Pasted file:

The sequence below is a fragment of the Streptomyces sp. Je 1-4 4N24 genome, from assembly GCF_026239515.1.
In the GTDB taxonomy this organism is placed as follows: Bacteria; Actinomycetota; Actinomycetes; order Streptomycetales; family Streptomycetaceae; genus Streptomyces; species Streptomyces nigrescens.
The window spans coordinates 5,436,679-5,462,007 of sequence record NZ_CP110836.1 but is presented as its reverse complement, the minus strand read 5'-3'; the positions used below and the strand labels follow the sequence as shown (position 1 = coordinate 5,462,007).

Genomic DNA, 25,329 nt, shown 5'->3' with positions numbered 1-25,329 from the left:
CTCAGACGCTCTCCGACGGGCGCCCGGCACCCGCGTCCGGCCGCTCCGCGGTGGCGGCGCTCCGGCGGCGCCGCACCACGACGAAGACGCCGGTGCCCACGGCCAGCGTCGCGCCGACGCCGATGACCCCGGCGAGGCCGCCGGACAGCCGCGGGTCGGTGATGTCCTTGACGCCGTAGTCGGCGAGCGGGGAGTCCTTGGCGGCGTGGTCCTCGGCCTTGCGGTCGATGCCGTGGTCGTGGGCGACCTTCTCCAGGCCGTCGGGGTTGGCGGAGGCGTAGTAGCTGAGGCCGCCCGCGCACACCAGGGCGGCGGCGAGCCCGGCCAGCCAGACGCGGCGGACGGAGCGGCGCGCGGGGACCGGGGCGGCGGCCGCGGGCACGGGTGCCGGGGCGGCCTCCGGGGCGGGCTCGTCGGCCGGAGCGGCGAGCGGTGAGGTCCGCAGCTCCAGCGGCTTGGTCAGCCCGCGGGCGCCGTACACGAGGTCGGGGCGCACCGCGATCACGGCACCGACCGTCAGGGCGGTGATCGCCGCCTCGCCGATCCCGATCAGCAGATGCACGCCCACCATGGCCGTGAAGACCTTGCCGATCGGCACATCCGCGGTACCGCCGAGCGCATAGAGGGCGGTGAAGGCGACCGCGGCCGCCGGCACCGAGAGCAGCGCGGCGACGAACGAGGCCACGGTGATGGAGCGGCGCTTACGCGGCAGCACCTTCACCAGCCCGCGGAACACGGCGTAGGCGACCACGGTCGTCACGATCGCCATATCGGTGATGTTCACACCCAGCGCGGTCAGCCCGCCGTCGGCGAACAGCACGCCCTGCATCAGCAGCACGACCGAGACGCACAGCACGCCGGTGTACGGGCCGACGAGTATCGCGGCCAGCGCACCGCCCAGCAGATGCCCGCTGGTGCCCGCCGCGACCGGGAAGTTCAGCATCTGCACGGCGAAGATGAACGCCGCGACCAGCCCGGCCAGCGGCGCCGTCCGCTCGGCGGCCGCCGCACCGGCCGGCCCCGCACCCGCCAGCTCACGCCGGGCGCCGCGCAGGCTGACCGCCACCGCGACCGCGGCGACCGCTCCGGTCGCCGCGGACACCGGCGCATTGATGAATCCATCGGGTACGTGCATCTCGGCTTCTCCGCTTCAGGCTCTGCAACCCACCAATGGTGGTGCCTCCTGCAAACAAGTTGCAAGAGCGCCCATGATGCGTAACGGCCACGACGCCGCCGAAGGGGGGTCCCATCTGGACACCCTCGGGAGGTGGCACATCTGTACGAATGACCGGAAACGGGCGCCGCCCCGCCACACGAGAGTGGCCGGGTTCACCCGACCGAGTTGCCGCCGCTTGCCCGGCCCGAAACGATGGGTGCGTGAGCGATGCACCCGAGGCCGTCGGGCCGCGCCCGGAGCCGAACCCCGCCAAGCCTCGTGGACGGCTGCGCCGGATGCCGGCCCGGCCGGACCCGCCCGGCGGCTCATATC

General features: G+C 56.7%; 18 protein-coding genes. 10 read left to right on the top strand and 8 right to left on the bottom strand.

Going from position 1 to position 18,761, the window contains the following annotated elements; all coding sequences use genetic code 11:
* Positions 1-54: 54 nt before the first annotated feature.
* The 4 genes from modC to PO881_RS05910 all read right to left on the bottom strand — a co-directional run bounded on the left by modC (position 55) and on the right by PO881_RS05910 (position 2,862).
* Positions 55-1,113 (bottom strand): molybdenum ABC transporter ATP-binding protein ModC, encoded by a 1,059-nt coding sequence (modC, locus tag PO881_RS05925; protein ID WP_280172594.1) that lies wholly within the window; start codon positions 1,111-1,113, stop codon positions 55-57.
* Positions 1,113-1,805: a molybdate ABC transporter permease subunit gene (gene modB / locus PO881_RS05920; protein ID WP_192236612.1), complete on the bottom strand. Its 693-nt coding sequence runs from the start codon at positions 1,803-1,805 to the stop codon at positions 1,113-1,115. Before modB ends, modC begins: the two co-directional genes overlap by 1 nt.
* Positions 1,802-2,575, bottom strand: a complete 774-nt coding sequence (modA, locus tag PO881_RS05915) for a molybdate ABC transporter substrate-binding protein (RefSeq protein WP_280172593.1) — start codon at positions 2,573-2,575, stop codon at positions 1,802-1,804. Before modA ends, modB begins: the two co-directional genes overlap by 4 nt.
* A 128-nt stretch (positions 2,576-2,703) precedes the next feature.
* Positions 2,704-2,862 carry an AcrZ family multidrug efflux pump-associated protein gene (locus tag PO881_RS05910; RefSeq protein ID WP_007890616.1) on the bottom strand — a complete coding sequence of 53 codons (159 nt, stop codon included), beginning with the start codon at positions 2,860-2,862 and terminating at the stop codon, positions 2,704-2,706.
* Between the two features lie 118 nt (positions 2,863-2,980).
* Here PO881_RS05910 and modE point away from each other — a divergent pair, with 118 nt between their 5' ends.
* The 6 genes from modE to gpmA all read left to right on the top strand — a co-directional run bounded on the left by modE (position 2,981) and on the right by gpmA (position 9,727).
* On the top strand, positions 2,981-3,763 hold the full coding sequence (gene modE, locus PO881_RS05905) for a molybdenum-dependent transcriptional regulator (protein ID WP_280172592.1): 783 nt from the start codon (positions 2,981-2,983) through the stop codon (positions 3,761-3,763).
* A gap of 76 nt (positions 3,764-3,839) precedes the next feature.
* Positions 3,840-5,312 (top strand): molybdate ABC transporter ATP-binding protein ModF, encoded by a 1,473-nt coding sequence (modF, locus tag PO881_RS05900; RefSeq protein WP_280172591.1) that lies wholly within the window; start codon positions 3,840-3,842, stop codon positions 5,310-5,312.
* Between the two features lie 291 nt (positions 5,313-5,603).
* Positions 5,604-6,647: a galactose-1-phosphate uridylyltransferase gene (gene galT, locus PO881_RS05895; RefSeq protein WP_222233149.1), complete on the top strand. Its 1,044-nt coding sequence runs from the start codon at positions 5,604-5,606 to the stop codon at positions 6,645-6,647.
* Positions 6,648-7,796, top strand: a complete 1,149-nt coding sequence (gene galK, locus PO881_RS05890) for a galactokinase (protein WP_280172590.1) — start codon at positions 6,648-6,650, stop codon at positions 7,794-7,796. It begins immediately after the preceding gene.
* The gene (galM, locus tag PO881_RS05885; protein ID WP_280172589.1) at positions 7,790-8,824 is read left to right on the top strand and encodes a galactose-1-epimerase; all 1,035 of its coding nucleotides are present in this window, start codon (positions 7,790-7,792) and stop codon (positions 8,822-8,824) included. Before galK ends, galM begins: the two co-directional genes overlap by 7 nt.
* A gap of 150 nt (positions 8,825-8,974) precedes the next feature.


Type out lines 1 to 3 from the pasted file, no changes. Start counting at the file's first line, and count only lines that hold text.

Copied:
The sequence below is a fragment of the Streptomyces sp. Je 1-4 4N24 genome, from assembly GCF_026239515.1.
In the GTDB taxonomy this organism is placed as follows: Bacteria; Actinomycetota; Actinomycetes; order Streptomycetales; family Streptomycetaceae; genus Streptomyces; species Streptomyces nigrescens.
The window spans coordinates 5,436,679-5,462,007 of sequence record NZ_CP110836.1 but is presented as its reverse complement, the minus strand read 5'-3'; the positions used below and the strand labels follow the sequence as shown (position 1 = coordinate 5,462,007).